The Bristol Channel by Brian Waters lands on the shelves of my shop, where it will be found in my Transport Nautical section.
London: J. M. Dent & Sons Ltd., 1955, Hardback in dust wrapper.
Contains: Black & white photographs; Maps to the endpapers and blanks; Portraits;
From the cover: The Bristol channel, the drowned valley of our longest river, is the title to the third volume of Brian Waterss trilogy of the Severn. As with Severn Tide and Severn Stream he explores the secrets of the main channel, and those estuaries where the tide runs far inland to the industrial heart of Wales, to the home waters of the Carmarthenshire coracle men, the salmon fishermen, and the down-homers of the little ports of North Devon and West Somerset, Appledore, Bideford, Barnstaple, Ilfracombe, and Lynmouth, as well as Porlock, Minehead, and Bridgwater.
For the first time within the compass of one book, the largest inlet to our islands coast is surveyed as a whole, from the mouth of the Wye to beyond Tenby, across to Lundy, and from Hartland Point to Bristol.
This is a book rich in local lore and human personalities, which gives all the colour and life of familiar places, as well as of remote solitudes. The author, with the eye of a poet, as well as feeling for the past, is keenly receptive to the immediate impression of the present. One of his themes is that the channel now constitutes an obstacle to transport, whereas within living memory the sea served as a link between South Wales and the West of England, and no part of Britain, while retaining its original character, has changed more completely during the last hundred years than Severn Sea.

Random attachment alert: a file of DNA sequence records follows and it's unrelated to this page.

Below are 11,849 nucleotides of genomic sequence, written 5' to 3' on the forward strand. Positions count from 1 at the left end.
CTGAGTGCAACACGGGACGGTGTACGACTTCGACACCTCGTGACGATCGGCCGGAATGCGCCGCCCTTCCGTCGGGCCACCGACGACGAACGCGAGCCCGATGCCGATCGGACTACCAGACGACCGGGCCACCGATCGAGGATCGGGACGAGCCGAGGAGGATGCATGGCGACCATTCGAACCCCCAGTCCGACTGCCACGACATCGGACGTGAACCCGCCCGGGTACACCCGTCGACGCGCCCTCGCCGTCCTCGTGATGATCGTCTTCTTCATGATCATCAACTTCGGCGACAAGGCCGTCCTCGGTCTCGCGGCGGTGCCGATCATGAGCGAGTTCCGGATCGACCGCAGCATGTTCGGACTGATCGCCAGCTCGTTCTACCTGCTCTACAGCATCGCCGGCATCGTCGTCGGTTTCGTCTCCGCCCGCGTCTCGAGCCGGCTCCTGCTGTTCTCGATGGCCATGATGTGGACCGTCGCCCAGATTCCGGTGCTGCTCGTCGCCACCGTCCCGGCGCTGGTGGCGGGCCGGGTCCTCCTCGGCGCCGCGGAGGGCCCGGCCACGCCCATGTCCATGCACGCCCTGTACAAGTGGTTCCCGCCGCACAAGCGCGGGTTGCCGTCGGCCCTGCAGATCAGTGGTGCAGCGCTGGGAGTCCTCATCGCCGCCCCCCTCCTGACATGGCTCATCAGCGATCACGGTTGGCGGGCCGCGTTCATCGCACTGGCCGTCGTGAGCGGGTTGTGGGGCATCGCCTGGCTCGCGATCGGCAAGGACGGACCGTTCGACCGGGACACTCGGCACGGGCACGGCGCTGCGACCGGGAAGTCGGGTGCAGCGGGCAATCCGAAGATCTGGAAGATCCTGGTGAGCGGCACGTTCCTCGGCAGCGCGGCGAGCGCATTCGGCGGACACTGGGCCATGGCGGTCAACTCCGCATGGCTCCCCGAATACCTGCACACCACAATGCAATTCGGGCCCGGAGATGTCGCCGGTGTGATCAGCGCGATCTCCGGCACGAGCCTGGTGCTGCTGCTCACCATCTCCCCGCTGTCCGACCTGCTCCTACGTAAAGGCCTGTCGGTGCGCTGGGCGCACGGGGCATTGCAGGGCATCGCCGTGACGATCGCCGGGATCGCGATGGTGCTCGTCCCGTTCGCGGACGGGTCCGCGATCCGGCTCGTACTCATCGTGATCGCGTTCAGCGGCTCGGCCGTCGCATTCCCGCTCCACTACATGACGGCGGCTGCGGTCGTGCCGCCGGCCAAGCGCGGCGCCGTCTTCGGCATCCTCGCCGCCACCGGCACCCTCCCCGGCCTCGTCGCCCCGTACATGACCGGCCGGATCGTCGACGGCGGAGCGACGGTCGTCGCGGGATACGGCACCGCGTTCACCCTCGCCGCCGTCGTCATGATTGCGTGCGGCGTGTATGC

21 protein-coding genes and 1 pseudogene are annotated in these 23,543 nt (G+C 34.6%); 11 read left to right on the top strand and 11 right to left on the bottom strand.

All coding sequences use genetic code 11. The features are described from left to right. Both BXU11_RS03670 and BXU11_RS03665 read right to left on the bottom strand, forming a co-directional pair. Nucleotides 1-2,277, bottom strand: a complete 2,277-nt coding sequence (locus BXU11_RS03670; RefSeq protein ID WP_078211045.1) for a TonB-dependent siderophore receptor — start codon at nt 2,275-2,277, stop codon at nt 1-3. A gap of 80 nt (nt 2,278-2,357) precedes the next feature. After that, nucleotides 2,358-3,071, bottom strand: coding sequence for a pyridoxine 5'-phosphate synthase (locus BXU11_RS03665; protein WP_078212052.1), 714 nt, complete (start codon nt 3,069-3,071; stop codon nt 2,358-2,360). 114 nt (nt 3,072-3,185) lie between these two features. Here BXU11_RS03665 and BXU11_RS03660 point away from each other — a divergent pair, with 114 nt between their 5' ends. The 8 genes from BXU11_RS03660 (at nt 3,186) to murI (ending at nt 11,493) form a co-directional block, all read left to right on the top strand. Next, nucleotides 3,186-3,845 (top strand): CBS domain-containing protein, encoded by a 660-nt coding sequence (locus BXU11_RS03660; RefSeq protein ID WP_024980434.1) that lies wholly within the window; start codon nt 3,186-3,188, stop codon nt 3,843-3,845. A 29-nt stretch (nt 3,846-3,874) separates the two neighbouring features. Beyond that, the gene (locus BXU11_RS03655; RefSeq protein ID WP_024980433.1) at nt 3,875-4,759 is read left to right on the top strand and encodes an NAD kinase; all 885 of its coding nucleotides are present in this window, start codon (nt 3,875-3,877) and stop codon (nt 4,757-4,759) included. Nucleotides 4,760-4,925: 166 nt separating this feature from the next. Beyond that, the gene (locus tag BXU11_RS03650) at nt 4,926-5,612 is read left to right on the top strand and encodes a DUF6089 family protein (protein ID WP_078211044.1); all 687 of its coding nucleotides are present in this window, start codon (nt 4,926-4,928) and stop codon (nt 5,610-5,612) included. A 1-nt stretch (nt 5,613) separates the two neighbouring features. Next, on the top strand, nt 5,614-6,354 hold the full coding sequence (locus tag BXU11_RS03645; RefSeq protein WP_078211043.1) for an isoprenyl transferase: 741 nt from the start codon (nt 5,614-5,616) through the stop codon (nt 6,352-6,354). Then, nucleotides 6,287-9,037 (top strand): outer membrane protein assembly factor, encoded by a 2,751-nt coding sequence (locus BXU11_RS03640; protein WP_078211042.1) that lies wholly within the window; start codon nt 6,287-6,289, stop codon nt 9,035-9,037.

Mr Waters has known the channel all his life, much of it intimately; and the more recent impressions of a mature mind jostle with the recollections of childhood and youth. This is a book the author has lived. Those who dwell upon the channel shore will find in it much that is fresh and revealing, with many fascinating surprises round the corner; to the visitor this book is indispensable for an understanding of these coasts in their detail, as well as in their diversity.
Very Good in Good Dust Wrapper. Unlaminated dust wrapper a little edgeworn and faded with nicks to the spine ends and head of the lower panel. Heavily faded at the spine of both the dust wrapper and the binding with a little mottling to the external joins of the boards. Previous owners’ name and blind-stamped address to the verso first blank. Text complete, clean and tight otherwise.
Blue boards with Gilt titling to the Spine. [XVII] 206 pages. Index. 8½” x 5½”.